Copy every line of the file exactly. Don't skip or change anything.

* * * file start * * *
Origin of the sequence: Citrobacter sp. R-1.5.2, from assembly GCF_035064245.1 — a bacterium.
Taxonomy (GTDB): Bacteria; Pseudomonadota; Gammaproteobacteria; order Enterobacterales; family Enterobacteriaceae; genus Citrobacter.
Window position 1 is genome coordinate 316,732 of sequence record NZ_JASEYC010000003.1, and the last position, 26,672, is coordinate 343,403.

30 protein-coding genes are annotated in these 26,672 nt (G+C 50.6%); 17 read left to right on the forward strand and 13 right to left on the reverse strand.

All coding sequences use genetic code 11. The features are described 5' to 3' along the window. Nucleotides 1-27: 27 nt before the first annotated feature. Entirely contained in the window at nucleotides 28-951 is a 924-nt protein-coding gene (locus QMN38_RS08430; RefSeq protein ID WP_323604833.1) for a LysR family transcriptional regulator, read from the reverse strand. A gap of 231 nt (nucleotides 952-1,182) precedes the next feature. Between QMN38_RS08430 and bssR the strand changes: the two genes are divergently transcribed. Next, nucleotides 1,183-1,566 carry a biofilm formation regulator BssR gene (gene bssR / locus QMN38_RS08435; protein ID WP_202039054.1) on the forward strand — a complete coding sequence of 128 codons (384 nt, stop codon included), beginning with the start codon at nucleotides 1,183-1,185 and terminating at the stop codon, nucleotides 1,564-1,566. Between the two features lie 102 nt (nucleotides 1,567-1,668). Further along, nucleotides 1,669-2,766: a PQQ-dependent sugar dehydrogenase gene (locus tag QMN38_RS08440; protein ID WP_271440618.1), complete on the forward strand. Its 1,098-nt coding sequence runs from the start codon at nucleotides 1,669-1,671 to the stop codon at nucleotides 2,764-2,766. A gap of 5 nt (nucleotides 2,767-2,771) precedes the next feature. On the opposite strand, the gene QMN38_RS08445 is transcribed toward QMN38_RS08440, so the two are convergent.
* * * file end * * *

Origin of the sequence: Citrobacter sp. R-1.5.2, from assembly GCF_035064245.1 — a bacterium.
Taxonomy (GTDB): Bacteria; Pseudomonadota; Gammaproteobacteria; order Enterobacterales; family Enterobacteriaceae; genus Citrobacter.
Window position 1 is genome coordinate 316,732 of sequence record NZ_JASEYC010000003.1, and the last position, 26,672, is coordinate 343,403.

30 protein-coding genes are annotated in these 26,672 nt (G+C 50.6%); 17 read left to right on the forward strand and 13 right to left on the reverse strand.

All coding sequences use genetic code 11. The features are described 5' to 3' along the window. Nucleotides 1-27: 27 nt before the first annotated feature. Entirely contained in the window at nucleotides 28-951 is a 924-nt protein-coding gene (locus QMN38_RS08430; RefSeq protein ID WP_323604833.1) for a LysR family transcriptional regulator, read from the reverse strand. A gap of 231 nt (nucleotides 952-1,182) precedes the next feature. Between QMN38_RS08430 and bssR the strand changes: the two genes are divergently transcribed. Next, nucleotides 1,183-1,566 carry a biofilm formation regulator BssR gene (gene bssR / locus QMN38_RS08435; protein ID WP_202039054.1) on the forward strand — a complete coding sequence of 128 codons (384 nt, stop codon included), beginning with the start codon at nucleotides 1,183-1,185 and terminating at the stop codon, nucleotides 1,564-1,566. Between the two features lie 102 nt (nucleotides 1,567-1,668). Further along, nucleotides 1,669-2,766: a PQQ-dependent sugar dehydrogenase gene (locus tag QMN38_RS08440; protein ID WP_271440618.1), complete on the forward strand. Its 1,098-nt coding sequence runs from the start codon at nucleotides 1,669-1,671 to the stop codon at nucleotides 2,764-2,766. A gap of 5 nt (nucleotides 2,767-2,771) precedes the next feature. On the opposite strand, the gene QMN38_RS08445 is transcribed toward QMN38_RS08440, so the two are convergent.